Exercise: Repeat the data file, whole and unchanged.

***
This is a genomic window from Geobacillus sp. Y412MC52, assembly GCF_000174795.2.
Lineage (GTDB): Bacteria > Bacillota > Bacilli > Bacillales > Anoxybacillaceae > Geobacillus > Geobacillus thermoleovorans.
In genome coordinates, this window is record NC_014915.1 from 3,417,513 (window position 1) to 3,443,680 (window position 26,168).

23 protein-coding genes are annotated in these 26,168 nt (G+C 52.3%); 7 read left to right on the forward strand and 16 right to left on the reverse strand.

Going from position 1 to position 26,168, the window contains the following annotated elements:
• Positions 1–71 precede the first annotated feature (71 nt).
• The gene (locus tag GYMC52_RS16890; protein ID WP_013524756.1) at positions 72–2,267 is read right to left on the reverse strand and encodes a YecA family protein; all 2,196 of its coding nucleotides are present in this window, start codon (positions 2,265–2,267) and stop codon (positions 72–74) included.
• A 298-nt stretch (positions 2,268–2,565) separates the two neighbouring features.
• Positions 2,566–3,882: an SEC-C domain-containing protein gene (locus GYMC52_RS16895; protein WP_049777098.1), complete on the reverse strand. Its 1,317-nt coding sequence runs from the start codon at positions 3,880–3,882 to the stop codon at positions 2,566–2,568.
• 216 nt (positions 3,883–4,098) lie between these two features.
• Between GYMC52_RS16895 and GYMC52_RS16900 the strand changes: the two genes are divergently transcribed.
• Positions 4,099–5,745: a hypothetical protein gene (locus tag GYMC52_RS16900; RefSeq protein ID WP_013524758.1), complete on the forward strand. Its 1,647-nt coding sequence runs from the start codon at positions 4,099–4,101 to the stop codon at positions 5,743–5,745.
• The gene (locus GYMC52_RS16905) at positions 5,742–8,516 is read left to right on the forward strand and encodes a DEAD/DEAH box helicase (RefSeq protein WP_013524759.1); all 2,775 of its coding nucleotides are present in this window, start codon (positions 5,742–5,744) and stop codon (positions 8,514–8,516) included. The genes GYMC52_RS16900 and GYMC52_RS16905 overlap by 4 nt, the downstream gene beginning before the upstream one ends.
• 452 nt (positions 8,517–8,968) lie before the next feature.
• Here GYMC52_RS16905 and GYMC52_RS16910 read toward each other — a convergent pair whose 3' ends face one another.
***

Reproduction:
This is a genomic window from Geobacillus sp. Y412MC52, assembly GCF_000174795.2.
Lineage (GTDB): Bacteria > Bacillota > Bacilli > Bacillales > Anoxybacillaceae > Geobacillus > Geobacillus thermoleovorans.
In genome coordinates, this window is record NC_014915.1 from 3,417,513 (window position 1) to 3,443,680 (window position 26,168).

23 protein-coding genes are annotated in these 26,168 nt (G+C 52.3%); 7 read left to right on the forward strand and 16 right to left on the reverse strand.

Going from position 1 to position 26,168, the window contains the following annotated elements:
• Positions 1–71 precede the first annotated feature (71 nt).
• The gene (locus tag GYMC52_RS16890; protein ID WP_013524756.1) at positions 72–2,267 is read right to left on the reverse strand and encodes a YecA family protein; all 2,196 of its coding nucleotides are present in this window, start codon (positions 2,265–2,267) and stop codon (positions 72–74) included.
• A 298-nt stretch (positions 2,268–2,565) separates the two neighbouring features.
• Positions 2,566–3,882: an SEC-C domain-containing protein gene (locus GYMC52_RS16895; protein WP_049777098.1), complete on the reverse strand. Its 1,317-nt coding sequence runs from the start codon at positions 3,880–3,882 to the stop codon at positions 2,566–2,568.
• 216 nt (positions 3,883–4,098) lie between these two features.
• Between GYMC52_RS16895 and GYMC52_RS16900 the strand changes: the two genes are divergently transcribed.
• Positions 4,099–5,745: a hypothetical protein gene (locus tag GYMC52_RS16900; RefSeq protein ID WP_013524758.1), complete on the forward strand. Its 1,647-nt coding sequence runs from the start codon at positions 4,099–4,101 to the stop codon at positions 5,743–5,745.
• The gene (locus GYMC52_RS16905) at positions 5,742–8,516 is read left to right on the forward strand and encodes a DEAD/DEAH box helicase (RefSeq protein WP_013524759.1); all 2,775 of its coding nucleotides are present in this window, start codon (positions 5,742–5,744) and stop codon (positions 8,514–8,516) included. The genes GYMC52_RS16900 and GYMC52_RS16905 overlap by 4 nt, the downstream gene beginning before the upstream one ends.
• 452 nt (positions 8,517–8,968) lie before the next feature.
• Here GYMC52_RS16905 and GYMC52_RS16910 read toward each other — a convergent pair whose 3' ends face one another.